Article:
• Out of the night that covers me,
  • Black as the Pit from pole to pole,
  • I thank whatever gods may be
  • For my unconquerable soul.
  • In the fell clutch of circumstance
  • I have not winced nor cried aloud.
  • Under the bludgeonings of chance
  • My head is bloody, but unbowed.
  • Beyond this place of wrath and tears
  • Looms but the Horror of the shade,
  • And yet the menace of the years
  • Finds, and shall find, me unafraid.
  • It matters not how strait the gate,
  • How charged with punishments the scroll.
  • I am the master of my fate:
  • I am the captain of my soul.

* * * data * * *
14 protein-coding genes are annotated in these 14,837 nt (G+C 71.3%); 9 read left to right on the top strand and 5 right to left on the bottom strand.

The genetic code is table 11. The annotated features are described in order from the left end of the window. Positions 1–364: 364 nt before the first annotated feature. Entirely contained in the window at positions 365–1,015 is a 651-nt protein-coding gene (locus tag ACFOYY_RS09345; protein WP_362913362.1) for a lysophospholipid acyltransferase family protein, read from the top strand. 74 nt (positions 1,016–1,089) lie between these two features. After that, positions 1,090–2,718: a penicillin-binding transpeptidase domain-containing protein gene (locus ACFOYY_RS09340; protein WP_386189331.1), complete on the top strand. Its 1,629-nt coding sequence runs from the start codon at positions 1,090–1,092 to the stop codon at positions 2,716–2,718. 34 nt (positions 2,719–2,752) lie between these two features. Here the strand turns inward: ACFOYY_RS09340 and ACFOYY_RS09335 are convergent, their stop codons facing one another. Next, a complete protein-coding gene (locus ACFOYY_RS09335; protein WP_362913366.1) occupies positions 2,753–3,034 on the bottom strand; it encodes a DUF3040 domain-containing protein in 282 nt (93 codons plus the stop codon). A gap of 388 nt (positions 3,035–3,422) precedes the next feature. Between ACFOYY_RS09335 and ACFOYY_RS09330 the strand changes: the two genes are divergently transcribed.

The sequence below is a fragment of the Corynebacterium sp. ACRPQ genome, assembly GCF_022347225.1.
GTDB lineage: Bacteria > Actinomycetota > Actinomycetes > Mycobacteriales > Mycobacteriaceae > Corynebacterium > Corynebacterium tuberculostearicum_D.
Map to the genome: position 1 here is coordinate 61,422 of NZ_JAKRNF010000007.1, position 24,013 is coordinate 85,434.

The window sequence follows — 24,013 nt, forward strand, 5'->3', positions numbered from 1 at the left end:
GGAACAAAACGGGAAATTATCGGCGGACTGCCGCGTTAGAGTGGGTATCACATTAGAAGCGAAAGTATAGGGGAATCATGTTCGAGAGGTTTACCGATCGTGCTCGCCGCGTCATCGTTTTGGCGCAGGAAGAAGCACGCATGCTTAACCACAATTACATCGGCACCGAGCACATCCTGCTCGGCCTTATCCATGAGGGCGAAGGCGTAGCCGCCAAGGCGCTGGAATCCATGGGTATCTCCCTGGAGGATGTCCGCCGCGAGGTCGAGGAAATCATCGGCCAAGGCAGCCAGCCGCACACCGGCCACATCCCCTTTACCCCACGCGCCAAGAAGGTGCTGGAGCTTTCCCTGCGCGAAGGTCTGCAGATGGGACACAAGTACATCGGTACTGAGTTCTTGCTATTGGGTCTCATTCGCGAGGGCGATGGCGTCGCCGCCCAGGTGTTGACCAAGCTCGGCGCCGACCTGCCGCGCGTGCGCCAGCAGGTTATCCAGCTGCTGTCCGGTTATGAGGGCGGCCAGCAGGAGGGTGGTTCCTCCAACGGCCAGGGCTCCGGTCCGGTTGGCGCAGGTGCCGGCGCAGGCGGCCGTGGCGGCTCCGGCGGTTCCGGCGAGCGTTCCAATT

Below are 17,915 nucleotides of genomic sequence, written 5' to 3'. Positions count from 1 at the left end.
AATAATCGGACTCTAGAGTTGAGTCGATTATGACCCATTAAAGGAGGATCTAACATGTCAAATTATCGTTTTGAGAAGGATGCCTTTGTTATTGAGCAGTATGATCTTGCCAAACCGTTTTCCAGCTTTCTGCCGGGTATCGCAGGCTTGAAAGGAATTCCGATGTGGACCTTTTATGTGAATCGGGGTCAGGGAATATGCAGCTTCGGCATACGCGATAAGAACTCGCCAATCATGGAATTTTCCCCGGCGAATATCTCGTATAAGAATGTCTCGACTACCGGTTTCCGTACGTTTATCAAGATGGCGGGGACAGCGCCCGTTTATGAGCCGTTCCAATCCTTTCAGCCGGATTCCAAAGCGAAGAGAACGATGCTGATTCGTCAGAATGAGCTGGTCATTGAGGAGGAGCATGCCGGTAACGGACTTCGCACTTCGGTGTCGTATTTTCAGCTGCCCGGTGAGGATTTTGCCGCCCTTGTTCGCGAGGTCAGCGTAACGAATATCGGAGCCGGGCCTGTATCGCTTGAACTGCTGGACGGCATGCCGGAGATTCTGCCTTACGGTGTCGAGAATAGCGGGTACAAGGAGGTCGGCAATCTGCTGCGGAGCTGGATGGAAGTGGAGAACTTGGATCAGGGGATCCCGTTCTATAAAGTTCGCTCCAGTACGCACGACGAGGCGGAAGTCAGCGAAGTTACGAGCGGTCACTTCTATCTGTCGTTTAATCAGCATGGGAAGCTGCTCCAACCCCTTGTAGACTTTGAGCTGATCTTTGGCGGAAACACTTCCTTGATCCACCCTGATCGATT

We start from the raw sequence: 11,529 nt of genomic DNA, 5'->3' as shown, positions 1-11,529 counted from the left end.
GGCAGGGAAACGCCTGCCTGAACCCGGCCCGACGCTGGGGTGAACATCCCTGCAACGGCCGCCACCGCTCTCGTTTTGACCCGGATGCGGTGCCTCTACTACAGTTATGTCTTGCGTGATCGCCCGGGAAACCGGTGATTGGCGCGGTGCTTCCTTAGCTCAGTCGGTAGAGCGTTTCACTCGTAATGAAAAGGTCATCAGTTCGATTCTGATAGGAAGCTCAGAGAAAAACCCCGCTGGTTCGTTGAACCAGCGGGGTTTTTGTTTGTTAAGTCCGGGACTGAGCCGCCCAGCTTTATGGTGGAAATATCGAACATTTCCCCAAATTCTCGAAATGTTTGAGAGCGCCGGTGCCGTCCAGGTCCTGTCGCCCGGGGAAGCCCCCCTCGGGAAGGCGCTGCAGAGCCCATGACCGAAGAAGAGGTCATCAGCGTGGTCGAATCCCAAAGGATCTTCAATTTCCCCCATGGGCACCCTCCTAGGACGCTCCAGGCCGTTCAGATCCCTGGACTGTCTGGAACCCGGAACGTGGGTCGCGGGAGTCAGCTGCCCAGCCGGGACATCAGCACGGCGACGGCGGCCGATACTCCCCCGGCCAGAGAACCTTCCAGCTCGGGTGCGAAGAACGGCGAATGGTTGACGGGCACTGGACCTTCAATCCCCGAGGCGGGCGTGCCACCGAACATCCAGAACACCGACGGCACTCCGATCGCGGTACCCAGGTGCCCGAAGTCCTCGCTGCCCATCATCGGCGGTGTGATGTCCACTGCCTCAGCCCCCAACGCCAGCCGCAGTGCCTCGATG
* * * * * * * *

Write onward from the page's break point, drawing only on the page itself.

William Ernest Henley (1849–1903), an influential poet, editor, and critic, was diagnosed at the age of 12 with tuberculosis of the bone, which led to the amputation of his left leg below the knee a few years later. Henley stayed almost two years in the Edinburgh Infirmary during which period he began to write poetry, much of which reflected his traumatic experiences as a patient. Some of the poems about his hospital experiences are considered among his most innovative and interesting ones. The young Scottish author Robert Louis Stevenson visited Henley in the hospital and became a close friend and collaborator. In 1878, Henley married Anna Boyle, the younger sister of a fellow patient at the infirmary. Their daughter, Margaret Emma, who died from cerebral meningitis in 1894 at the age of six, was the model for the character of Wendy in J.M. Barrie’s classic novel for children, Peter Pan. The first volume of Henley’s poetry appeared in 1888 and he subsequently produced several more collections. He became the editor of several literary magazines and a major figure in the literary culture of late-Victorian England, as well as an important poet of the era. He died on July 11, 1903, at the age of 53 and was buried next to his daughter’s grave in the churchyard in a small village in Bedfordshire. His wife was later buried next to him. “Invictus” remains his best known and most admired poem.

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